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Watch Dogs Warn FCC about Trojan Horse Ads

The Campaign For a Commercial-Free Childhood (CCFC) wants the FCC to take steps to keep TV, including cable and satellite TV, from being a "Trojan horse" for embedded advertising.

The campaign has united a diverse group of children's activists, from Free Press to Parents Television Council, as well as health care professionals to address the issue.

In a letter to FCC Chairman Kevin Martin Thursday, the CCFC asked Martin to swiftly adopt rules that would make clear when consumers were being sold something, including directly addressing product integration. Martin has said previously that the FCC would conduct a proceeding on the issues of product placement and product integration.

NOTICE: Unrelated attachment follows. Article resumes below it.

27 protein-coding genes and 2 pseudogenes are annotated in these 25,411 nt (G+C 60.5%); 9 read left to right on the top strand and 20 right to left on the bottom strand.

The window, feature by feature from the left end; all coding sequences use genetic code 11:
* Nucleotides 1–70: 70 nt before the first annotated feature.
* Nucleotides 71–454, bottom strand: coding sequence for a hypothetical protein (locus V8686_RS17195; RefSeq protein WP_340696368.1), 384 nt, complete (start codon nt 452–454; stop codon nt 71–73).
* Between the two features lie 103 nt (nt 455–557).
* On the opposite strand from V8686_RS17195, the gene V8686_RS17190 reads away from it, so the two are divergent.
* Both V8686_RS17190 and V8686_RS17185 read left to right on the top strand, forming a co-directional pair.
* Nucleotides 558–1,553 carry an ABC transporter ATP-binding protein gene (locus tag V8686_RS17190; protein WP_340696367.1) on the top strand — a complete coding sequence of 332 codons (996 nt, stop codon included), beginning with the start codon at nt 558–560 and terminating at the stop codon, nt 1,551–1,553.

Of particular concern to the CCFC, as it was to some key Democratic Congressmen in a letter to Martin on the subject last year, was anecdotal evidence from Everybody Loves Raymond creator/executive producer Phil Rosenthal, who told a Hill hearing audience last fall about a Seventh Heaven episode in which Oreos were repeatedly mentioned by name and even featured in a marriage proposal in which the ring was embedded in Oreo cream filling.

"We must not allow television programs to become Trojan horses, carrying messages that would otherwise be criticized by the public or even deemed illegal," CCFC wrote Martin. "Manufacturers of alcohol, tobacco, and junk food, as well as other industries, have all exploited the lack of regulation concerning product integration."

The FCC had initially teed up an item addressing product plugs for its Dec. 18 meeting, but it was deleted.